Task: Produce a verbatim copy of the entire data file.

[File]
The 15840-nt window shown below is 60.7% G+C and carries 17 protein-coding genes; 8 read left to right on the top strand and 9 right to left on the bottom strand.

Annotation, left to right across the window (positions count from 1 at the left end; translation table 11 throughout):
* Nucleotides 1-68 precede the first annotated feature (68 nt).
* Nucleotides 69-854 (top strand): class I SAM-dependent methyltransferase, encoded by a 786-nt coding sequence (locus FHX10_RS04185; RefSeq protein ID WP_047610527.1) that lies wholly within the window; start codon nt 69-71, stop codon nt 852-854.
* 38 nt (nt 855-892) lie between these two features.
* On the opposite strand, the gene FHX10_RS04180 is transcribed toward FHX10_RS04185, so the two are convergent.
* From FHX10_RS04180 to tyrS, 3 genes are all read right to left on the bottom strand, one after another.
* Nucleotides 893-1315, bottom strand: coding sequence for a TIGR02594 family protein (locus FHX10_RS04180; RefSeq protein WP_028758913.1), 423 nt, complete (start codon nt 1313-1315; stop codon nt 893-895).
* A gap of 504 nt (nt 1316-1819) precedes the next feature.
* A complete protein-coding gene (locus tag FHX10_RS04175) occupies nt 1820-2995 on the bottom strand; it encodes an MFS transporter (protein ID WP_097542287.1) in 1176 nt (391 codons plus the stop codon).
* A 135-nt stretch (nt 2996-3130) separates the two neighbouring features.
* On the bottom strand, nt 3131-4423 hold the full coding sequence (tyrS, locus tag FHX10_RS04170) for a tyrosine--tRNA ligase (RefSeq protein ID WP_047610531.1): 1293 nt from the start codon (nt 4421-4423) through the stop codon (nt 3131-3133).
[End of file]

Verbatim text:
The 15840-nt window shown below is 60.7% G+C and carries 17 protein-coding genes; 8 read left to right on the top strand and 9 right to left on the bottom strand.

Annotation, left to right across the window (positions count from 1 at the left end; translation table 11 throughout):
* Nucleotides 1-68 precede the first annotated feature (68 nt).
* Nucleotides 69-854 (top strand): class I SAM-dependent methyltransferase, encoded by a 786-nt coding sequence (locus FHX10_RS04185; RefSeq protein ID WP_047610527.1) that lies wholly within the window; start codon nt 69-71, stop codon nt 852-854.
* 38 nt (nt 855-892) lie between these two features.
* On the opposite strand, the gene FHX10_RS04180 is transcribed toward FHX10_RS04185, so the two are convergent.
* From FHX10_RS04180 to tyrS, 3 genes are all read right to left on the bottom strand, one after another.
* Nucleotides 893-1315, bottom strand: coding sequence for a TIGR02594 family protein (locus FHX10_RS04180; RefSeq protein WP_028758913.1), 423 nt, complete (start codon nt 1313-1315; stop codon nt 893-895).
* A gap of 504 nt (nt 1316-1819) precedes the next feature.
* A complete protein-coding gene (locus tag FHX10_RS04175) occupies nt 1820-2995 on the bottom strand; it encodes an MFS transporter (protein ID WP_097542287.1) in 1176 nt (391 codons plus the stop codon).
* A 135-nt stretch (nt 2996-3130) separates the two neighbouring features.
* On the bottom strand, nt 3131-4423 hold the full coding sequence (tyrS, locus tag FHX10_RS04170) for a tyrosine--tRNA ligase (RefSeq protein ID WP_047610531.1): 1293 nt from the start codon (nt 4421-4423) through the stop codon (nt 3131-3133).